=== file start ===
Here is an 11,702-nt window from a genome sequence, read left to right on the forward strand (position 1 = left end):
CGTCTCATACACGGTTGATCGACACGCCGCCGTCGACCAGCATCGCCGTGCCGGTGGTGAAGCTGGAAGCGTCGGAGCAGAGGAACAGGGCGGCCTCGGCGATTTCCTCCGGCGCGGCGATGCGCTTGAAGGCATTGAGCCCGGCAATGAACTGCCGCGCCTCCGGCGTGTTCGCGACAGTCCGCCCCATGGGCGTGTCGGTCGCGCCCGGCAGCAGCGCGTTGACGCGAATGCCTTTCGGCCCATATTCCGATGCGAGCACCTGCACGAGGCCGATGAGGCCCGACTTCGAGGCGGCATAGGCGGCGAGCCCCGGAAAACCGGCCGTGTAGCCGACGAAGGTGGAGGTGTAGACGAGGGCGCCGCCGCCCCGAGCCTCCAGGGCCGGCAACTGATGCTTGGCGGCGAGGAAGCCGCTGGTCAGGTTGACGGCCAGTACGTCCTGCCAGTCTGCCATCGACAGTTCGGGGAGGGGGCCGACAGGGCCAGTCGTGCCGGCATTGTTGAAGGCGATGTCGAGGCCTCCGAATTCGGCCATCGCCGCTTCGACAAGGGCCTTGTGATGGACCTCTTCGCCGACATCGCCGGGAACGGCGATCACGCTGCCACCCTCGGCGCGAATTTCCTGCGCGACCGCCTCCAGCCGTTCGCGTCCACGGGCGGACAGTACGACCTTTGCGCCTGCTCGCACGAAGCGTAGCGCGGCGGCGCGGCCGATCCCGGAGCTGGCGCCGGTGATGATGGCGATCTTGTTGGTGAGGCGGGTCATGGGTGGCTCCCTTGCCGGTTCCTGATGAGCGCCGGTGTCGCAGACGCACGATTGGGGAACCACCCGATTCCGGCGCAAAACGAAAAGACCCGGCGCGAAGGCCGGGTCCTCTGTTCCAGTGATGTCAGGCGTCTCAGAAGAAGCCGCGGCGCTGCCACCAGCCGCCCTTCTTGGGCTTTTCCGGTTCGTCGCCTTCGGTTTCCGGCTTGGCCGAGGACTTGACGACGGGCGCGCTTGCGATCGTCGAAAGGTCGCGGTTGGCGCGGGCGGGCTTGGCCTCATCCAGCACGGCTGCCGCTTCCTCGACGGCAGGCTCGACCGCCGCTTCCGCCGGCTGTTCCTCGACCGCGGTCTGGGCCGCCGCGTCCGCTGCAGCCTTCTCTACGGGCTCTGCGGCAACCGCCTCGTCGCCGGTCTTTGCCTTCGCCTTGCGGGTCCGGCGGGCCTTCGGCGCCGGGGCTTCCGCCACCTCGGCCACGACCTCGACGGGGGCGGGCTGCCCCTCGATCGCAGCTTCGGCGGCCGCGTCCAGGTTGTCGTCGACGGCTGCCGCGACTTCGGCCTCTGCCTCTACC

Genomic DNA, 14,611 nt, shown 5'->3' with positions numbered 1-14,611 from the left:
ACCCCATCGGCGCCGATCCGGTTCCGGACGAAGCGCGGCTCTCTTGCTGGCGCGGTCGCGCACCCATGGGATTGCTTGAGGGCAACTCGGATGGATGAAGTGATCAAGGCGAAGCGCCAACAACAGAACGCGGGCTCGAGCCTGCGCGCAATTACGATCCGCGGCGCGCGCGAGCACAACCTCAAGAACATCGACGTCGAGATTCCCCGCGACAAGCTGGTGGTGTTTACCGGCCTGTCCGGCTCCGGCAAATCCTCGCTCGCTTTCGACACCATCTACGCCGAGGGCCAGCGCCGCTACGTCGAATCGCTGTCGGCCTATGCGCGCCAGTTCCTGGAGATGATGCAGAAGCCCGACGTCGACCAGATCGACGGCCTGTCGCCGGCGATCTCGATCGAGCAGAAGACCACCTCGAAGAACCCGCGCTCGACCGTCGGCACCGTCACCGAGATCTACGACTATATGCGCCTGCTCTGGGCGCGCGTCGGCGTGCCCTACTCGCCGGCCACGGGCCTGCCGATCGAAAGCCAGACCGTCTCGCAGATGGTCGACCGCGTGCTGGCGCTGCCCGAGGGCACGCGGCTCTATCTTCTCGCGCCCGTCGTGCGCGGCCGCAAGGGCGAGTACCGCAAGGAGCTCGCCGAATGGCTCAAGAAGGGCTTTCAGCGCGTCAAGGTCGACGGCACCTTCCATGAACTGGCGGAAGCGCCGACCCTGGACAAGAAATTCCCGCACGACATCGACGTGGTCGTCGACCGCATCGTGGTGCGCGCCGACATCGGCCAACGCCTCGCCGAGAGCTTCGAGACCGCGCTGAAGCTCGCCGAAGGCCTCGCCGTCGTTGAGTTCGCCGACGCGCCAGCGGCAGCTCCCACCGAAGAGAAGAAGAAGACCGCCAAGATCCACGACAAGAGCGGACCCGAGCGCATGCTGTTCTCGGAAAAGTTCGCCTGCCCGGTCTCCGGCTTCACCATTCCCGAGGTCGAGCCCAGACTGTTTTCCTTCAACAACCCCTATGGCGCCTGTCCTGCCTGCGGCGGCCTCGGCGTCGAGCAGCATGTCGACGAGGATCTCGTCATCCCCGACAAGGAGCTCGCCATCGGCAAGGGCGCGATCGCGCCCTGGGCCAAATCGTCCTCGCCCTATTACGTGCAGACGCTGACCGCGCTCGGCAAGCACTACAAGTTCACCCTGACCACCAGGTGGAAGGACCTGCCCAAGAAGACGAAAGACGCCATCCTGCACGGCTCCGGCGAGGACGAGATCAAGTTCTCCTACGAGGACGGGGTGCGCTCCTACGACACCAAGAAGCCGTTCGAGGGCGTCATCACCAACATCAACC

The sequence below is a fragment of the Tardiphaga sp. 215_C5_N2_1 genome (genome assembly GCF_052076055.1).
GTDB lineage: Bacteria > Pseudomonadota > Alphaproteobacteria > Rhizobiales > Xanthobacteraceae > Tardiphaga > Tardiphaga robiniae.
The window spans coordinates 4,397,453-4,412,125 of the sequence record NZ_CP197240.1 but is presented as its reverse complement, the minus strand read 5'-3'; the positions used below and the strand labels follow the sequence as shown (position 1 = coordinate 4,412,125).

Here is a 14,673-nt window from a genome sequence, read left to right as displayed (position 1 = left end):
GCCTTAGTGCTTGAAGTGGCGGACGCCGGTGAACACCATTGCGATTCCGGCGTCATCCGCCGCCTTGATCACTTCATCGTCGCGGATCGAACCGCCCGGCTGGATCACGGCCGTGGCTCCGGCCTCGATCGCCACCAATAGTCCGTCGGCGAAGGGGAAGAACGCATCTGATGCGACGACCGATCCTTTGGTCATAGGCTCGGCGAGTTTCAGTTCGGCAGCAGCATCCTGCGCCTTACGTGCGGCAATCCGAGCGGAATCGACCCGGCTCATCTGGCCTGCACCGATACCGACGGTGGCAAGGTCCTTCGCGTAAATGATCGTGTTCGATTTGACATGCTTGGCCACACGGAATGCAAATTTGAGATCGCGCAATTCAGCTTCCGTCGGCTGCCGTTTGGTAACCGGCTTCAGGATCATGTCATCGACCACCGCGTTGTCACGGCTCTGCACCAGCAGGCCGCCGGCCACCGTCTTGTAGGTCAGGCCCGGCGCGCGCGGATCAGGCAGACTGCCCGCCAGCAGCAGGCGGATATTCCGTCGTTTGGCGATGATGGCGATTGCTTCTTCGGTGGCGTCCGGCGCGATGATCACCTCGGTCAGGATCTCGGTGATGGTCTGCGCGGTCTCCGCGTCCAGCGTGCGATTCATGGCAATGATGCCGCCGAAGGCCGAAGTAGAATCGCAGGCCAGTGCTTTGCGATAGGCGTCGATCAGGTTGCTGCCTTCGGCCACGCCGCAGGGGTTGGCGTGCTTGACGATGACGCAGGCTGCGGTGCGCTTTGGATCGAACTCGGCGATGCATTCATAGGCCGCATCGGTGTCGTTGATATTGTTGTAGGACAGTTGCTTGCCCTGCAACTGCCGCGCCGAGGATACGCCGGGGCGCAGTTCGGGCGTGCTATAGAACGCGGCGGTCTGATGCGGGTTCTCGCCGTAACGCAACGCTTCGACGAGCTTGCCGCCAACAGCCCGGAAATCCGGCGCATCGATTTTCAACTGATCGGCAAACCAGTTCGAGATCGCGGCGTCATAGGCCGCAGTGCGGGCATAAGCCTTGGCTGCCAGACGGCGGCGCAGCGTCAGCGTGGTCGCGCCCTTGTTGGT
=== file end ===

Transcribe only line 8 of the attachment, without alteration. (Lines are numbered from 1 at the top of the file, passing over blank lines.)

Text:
Here is a 14,673-nt window from a genome sequence, read left to right as displayed (position 1 = left end):